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Muslims awake for Ramadan “helped save lives” in Grenfell Tower fire

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Tom Victor
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The UK is still coming to terms with the tragic Grenfell Tower fire, an avoidable tragedy in which 12 people have so far been confirmed dead.

The fire ripped through the 24-story residential building, and the official death toll is expected to rise today, Muslims living in the building observing Ramadan may have helped ensure other residents were able to escape and that even more lives were not lost.

Witnesses had reported that no fire alarms went off during the blaze, which has also left dozens receiving treatment in hospital and hundreds homeless.

But those observing Ramadan, who might otherwise have been asleep, were able to rouse sleeping residents and help them escape the burning building, potentially saving lives.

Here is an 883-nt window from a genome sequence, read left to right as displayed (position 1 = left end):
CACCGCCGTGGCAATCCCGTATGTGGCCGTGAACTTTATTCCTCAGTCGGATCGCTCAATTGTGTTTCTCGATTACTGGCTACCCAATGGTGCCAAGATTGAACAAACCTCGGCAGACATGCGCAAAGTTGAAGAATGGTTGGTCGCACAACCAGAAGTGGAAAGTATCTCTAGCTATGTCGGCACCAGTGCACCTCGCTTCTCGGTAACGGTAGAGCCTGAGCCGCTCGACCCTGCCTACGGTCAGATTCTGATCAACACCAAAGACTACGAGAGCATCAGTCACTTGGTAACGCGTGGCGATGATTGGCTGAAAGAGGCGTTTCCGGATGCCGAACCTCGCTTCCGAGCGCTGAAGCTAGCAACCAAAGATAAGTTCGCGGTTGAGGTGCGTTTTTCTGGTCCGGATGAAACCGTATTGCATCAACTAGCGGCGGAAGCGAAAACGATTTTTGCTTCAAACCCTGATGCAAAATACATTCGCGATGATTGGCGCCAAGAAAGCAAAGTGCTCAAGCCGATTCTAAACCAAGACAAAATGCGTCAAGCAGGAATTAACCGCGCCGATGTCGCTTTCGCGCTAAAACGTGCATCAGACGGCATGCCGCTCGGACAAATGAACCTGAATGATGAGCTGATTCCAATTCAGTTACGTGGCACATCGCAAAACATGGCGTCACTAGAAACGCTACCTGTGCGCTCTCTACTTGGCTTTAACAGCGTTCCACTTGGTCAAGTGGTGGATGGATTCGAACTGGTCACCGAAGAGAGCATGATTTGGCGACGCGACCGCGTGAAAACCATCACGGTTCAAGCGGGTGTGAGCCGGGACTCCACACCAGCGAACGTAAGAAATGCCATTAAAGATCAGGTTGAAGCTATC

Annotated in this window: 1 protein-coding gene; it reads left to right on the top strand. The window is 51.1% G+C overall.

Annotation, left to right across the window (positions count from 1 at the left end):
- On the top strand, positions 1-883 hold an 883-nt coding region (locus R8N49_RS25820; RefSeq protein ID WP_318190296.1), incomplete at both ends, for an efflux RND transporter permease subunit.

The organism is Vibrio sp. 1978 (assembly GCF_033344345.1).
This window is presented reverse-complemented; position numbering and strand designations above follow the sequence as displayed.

Grenfell Tower, where at least 12 people have been confirmed dead

“I would be up this late on a Friday night possibly but never a random midweek night unless it was Ramadan,” Grenfell Tower resident Khalid Suleman Ahmed told HuffPost UK.

“No fire alarms went off and there were no warning. I was playing PlayStation waiting to eat suhuur (beginning of fast meal) then smelt smoke. I got up and looked out of my window and saw the seventh floor smoking.

“I woke my auntie up, then got clothes on and started knocking on neighbours’ doors. Every house opened except two - I saw the other guy later on so only 1 family unaccounted for. My next door neighbour was fast asleep.

“There are a lot of Muslims living there and people choose up to stay up and wait so it was certainly a factor for me and others. It probably did save lives.”

Those observing Ramadan this summer have been fasting from the early hours, with some taking part in the Suhur (the meal before the fast) in the early hours of the morning.

This meant many will have been awake around 1am, when the fire began.

Another local local told HuffPost: “Muslim boys saved people’s lives. They ran around knocking on people’s doors. Thank God for Ramadan.”

Nearby mosques and churches have opened their doors to those seeking shelter after the incident, while crowdfunding efforts have raised more than £500,000 to help those affected.

(Images: Rex)